Scientists starting to research the impact of microplastics on our health

If you haven’t heard of microplastics impact, you soon will. Researchers say so much of our world is made of plastic that we’ve ingested tiny pieces of it. The question is, at what cost to our health? In part one of a three-part series, 69 News Reporter Jaccii Farris tells us exactly what microplastics are, and where they come from.

Scientists starting to research the impact of microplastics on our health

It’s not something you expect to see at the Little Lehigh Creek in Allentown. Penn Environment is testing waterways across Pennsylvania for something called microplastics – fragments of plastic less than five millimeters long, ranging from a near invisible speck of dust to the size of a sesame seed.

This is the second round of testing zero waste advocate Faran Savitz is conducting with the environmental advocacy group. “After 53 waterways, hundreds of samples taken, we found microplastics everywhere we looked,” Savitz said.

Plastic was invented in 1863 in an effort to replace ivory billiard balls. Now, nearly 160 years later, it’s used in practically everything, from food and water containers to some types of toothpaste, soaps, cosmetics, and even clothing. For example, it’s estimated that in just one load of wash 700,000 microplastic fibers are washed down the drain, ending up in our waterways, where they can be eaten by fish.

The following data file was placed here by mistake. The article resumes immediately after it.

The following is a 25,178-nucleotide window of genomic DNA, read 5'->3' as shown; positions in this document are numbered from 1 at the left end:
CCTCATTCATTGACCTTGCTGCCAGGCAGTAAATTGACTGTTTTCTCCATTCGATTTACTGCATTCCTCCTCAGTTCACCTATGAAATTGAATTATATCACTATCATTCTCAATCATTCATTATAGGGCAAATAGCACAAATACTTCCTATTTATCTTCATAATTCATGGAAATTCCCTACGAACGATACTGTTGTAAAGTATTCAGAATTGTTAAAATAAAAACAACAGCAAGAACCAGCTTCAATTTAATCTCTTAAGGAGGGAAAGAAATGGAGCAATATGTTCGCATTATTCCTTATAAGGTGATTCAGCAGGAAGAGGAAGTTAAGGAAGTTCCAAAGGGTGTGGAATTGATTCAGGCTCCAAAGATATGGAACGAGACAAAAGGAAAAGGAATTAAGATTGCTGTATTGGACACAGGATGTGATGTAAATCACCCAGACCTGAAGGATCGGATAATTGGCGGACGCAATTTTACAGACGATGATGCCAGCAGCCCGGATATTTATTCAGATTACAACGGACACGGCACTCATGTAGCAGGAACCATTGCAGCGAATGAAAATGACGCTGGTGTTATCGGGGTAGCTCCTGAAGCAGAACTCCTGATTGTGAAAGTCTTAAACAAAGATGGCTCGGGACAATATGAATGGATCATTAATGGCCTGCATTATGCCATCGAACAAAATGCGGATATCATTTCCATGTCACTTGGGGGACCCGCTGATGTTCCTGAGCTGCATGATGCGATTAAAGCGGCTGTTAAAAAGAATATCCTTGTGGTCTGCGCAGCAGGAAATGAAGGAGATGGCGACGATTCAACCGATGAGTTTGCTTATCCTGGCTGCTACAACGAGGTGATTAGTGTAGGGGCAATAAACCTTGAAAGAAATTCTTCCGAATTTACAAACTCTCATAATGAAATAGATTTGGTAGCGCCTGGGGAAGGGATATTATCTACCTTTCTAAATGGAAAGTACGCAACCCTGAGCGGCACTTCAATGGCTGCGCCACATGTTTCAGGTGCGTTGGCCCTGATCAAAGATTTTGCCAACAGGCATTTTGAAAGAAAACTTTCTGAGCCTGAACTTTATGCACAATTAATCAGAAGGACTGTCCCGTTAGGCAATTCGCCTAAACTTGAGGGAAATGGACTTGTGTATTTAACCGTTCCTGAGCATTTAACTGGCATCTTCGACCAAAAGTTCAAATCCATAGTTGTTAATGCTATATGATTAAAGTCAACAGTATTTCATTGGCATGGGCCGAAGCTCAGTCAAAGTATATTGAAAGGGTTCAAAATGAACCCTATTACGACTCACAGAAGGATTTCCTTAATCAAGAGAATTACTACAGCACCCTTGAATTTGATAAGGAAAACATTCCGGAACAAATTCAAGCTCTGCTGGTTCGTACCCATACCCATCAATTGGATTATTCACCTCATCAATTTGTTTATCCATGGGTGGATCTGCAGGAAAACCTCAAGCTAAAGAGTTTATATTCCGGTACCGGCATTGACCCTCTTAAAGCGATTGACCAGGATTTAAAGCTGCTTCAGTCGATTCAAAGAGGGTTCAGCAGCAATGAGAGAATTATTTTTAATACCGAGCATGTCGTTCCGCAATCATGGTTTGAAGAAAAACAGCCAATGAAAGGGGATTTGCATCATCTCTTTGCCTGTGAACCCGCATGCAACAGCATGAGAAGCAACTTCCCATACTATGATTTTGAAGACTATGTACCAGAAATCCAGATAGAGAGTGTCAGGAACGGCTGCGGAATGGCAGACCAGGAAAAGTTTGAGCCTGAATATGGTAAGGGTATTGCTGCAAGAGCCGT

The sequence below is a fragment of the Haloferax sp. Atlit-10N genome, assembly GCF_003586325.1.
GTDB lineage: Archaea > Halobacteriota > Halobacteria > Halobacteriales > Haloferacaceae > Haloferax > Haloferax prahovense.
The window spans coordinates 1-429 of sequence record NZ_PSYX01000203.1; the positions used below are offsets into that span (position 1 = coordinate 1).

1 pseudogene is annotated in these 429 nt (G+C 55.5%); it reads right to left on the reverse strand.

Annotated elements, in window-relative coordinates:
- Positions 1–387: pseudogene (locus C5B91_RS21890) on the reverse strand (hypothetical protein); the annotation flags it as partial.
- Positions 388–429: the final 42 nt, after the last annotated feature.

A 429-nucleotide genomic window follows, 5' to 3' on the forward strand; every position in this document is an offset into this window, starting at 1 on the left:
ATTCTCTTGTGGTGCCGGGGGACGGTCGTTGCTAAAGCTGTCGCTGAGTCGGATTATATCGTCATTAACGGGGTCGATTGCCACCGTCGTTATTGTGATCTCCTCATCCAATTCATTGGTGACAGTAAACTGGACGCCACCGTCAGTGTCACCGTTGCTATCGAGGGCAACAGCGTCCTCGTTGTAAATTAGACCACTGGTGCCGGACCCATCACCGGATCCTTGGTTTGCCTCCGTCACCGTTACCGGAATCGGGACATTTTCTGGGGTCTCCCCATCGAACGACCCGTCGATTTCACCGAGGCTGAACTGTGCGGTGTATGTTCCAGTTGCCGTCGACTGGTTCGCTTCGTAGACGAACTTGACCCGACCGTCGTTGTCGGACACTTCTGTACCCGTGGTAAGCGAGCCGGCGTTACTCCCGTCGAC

But beyond the food chain, microplastics also make their way back to us in the water we drink, whether it’s in plastic water bottles or water from the tap. PennEnvironment says a non-scientific test of water from three Lehigh Valley homes revealed microplastics fibers, films, and fragments were present. Whether they came from the water, the plumbing or the collection process is hard to say, but it’s a stark reminder that even though you can’t see microplastics doesn’t mean they are not there.

And water isn’t the only issue. Microplastics from our clothes and other household items become dust bunnies and end up in the air we breathe. One study estimates that one way or another the average person consumes a credit card’s weight in microplastics every week. The European Union has been leading the global charge on the issue, banning most single-use plastics in July 2021. Just recently, states like New Jersey, Delaware, New York, and California have also taken steps to ban single-use plastics bags. Savitz says the bans are a good first step. But we’ve lived in a world made of plastic for decades, and scientists are just now starting to research the impact of microplastics on our health.

Source: This news is originally published by wfmz